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Falling water

Here in Central Ohio, fall is well advanced. The trees are a bit past peak color, although many sugar maples and other of the arboreal torches of autumn are still showstoppers. Today brought a heavy rain, likely the aftermath of Hurricane Patricia, and as I watched the precipitation from my office window this afternoon, Hayden Run Falls popped to mind.

I don't know about you, but I all too often ignore the little honey holes right in my backyard. When field opportunities present themselves, it usually means travel to some far-flung place. There are plenty of sweet little spots close at hand, though, and I'm guilty of all too often ignoring them. Hayden Run and its falls, which is only about ten minutes from where I live, is one such place.

I knew the rain would fuel the falls that caps the end of this lovely little limestone box canyon, so after work I hustled home, grabbed some camera gear, and headed out to do some waterfall-ing.

Just off the parking lot, which is just off very busy Hayden Run Road, is an interesting boardwalk that begins with a steep staircase that descends into the gorge. As soon as I hit the planks, I could hear the water from the falls. This shot, by the way, was made with my little Canon 50mm f/1.4 lens, which - as far as lenses go - is quite inexpensive and extremely compact. I don't use it very often, but it can make people look like models, and render landscapes in very sharp relief. This was shot with the Canon 5D Mark III, set at f/11, 1/2 second, ISO 50.

The falls were quite Niagaraesque today. Hayden Run is not a large stream and does not drain a huge area, thus its water dries up fairly quickly. If you want to shoot the falls in their full majesty, it's best to go on the heels of a good rain.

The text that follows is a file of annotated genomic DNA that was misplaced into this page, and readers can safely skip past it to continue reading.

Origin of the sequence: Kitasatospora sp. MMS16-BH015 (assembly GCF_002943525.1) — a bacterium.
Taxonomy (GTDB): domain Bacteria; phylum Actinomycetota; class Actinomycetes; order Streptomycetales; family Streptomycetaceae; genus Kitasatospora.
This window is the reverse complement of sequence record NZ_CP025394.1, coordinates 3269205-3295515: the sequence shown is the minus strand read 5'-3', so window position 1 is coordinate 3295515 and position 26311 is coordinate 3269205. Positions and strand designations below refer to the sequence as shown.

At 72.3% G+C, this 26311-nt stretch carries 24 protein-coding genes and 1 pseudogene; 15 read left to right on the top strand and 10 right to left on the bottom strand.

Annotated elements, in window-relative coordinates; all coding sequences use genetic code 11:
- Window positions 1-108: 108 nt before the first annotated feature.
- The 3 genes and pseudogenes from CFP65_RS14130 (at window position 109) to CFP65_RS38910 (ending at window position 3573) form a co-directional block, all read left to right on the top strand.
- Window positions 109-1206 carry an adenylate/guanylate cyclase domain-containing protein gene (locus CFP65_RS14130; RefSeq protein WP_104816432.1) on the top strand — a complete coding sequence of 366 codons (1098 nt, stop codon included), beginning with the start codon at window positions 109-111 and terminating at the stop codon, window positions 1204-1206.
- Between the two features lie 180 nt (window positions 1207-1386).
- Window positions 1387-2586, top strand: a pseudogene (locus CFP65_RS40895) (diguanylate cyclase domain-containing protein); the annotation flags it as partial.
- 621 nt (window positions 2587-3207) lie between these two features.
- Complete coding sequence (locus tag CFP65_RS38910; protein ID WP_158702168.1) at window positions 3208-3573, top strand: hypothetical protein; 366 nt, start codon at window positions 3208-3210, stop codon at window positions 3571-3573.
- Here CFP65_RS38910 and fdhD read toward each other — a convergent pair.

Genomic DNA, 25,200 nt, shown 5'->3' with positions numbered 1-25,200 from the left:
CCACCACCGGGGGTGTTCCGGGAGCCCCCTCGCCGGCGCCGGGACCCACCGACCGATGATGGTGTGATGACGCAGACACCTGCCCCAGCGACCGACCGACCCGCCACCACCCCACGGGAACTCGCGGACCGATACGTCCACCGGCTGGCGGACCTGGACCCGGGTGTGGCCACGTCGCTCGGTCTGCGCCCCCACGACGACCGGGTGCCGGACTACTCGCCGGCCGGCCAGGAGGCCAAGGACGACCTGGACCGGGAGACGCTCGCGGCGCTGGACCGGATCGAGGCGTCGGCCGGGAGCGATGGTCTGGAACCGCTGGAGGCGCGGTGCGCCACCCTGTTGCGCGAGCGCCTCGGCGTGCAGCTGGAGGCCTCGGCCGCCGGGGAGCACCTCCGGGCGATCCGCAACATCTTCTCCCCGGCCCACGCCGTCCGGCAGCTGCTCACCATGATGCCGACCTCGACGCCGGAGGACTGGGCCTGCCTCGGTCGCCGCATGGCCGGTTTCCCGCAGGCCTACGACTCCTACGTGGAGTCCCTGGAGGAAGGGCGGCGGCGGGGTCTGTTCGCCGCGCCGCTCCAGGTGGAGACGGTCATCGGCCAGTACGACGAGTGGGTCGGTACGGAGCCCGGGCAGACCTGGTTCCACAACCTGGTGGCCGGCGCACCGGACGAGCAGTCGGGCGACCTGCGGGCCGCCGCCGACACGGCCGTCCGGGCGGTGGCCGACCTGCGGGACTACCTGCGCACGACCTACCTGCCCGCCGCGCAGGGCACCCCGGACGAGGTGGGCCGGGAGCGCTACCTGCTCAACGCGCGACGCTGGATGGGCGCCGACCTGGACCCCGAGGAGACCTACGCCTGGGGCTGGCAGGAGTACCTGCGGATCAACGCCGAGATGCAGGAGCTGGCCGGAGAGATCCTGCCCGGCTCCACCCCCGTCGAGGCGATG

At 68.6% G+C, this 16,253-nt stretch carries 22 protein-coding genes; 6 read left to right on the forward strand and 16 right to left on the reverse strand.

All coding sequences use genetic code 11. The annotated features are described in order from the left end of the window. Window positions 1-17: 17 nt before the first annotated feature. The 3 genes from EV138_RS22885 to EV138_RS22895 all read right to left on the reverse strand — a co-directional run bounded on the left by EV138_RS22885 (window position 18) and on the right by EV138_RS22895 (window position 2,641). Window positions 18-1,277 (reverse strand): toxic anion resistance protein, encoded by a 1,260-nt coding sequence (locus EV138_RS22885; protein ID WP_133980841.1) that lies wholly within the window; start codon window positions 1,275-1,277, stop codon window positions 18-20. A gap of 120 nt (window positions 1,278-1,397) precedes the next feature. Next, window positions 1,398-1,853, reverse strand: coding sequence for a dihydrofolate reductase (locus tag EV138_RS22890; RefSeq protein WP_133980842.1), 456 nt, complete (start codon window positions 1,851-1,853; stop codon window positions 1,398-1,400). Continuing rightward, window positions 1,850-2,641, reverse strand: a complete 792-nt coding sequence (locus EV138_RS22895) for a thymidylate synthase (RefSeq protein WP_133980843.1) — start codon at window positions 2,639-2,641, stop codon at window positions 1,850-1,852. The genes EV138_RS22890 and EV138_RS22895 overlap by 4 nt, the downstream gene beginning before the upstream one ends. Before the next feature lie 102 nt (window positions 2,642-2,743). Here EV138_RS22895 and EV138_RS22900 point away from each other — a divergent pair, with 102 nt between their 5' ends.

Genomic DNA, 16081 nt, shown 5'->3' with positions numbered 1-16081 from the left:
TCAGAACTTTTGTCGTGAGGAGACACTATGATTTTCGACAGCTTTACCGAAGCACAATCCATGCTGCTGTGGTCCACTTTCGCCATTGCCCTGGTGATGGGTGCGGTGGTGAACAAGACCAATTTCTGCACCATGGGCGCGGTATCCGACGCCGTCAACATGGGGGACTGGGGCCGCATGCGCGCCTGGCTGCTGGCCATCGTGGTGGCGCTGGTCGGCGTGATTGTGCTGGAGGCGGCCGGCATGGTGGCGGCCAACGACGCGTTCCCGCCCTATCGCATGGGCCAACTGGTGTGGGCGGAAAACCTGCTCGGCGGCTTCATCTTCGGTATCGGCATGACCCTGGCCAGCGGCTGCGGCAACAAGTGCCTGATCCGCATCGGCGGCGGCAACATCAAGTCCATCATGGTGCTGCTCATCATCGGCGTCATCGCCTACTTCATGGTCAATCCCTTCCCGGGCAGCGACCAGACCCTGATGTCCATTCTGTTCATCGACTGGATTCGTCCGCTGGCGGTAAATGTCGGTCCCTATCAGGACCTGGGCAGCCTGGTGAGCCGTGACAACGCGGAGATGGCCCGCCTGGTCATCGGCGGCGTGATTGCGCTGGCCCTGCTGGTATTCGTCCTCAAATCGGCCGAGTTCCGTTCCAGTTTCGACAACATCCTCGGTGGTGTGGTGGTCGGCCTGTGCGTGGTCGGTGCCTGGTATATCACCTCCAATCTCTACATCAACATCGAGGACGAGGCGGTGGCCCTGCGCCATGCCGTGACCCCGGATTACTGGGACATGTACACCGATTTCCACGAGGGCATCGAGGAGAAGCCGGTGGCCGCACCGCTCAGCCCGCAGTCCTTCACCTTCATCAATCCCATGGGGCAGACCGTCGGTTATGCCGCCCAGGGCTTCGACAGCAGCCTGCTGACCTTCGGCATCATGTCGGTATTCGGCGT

I don't do a lot of waterfall shots, or landscapes in general, at least when compared to all of the flora and fauna that I shoot. So, an hour in the depths of Hayden Run Gorge would be good instruction. Perhaps not always, but probably mostly, waterfalls photograph best when the camera settings are dialed in to produce a soft silky look to the water. That's the look I wanted to fool around with, and experiment with different settings and techniques.

A SLOW shutter speed is essential to producing the silky look of the water. That means two tools should be brought into play: 1) a tripod, and 2) remote shutter release. The first is actually essential. Shutter speeds should be so slow that there's no way you'll successfully handhold the camera without your shot looking as if it were taken during the peak of an earthquake. The remote shutter release is just an inexpensive cord with a button on its end. Plug it into the camera and the button becomes the shutter. Once the camera is all set up for the shot, you can trigger it without having to touch the rig and possibly induce some camera shake at the beginning of the exposure.

This image was made with the Canon 5D Mark III and Tamron 70-200mm f/2.8 lens set at 70mm focal length. Settings: f/18, 1 second exposure, ISO 50 in Aperture Priority Mode.

The falls are 35 feet high, and when in deluge mode generate an incredible mist as the water smashes into the creek below and temporarily atomizes. I could only point my lens at the falls long enough to make a few images at best, before I'd have to turn the rig around and wipe down the lens.

This shot was made with the aforementioned 5D III, this time bolted to the Canon 16-35mm f/4L lens set to 20mm. Settings were f/16, 1/5 second, ISO 100, -1/3rd exposure compensation. Compare the look of the water to the previous image, which was made with a shutter speed five times slower, and the image before that which was at a shutter speed about 2.5 times slower..

Comments

Lisa Greenbow said…
What a beautiful place. Nothing like this near where I live. I would be drawn to it for sure.

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